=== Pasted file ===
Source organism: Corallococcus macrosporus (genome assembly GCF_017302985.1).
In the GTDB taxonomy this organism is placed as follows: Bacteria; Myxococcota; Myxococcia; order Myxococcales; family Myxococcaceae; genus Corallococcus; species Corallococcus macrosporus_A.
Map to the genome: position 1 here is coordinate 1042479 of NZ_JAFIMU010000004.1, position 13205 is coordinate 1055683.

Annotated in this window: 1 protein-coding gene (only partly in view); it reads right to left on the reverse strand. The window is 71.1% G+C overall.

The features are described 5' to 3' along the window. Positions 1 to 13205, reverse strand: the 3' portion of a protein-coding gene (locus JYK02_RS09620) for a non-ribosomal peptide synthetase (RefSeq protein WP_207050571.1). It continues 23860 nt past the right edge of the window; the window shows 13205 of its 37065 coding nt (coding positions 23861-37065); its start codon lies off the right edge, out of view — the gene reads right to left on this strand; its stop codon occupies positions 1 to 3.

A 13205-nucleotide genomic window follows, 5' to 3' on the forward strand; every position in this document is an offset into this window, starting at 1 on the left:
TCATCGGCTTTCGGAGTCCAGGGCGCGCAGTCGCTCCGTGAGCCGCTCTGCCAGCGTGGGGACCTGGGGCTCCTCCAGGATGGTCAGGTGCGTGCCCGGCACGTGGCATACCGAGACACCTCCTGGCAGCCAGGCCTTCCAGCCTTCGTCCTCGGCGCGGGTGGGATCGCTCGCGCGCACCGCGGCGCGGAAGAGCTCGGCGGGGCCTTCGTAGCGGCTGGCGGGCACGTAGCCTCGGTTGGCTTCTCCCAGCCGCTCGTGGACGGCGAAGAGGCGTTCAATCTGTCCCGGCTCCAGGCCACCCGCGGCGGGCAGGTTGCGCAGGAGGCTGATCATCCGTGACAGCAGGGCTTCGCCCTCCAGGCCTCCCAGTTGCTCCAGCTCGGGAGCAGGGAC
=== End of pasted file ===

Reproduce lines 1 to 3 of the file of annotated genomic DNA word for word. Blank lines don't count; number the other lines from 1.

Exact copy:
Source organism: Corallococcus macrosporus (genome assembly GCF_017302985.1).
In the GTDB taxonomy this organism is placed as follows: Bacteria; Myxococcota; Myxococcia; order Myxococcales; family Myxococcaceae; genus Corallococcus; species Corallococcus macrosporus_A.
Map to the genome: position 1 here is coordinate 1042479 of NZ_JAFIMU010000004.1, position 13205 is coordinate 1055683.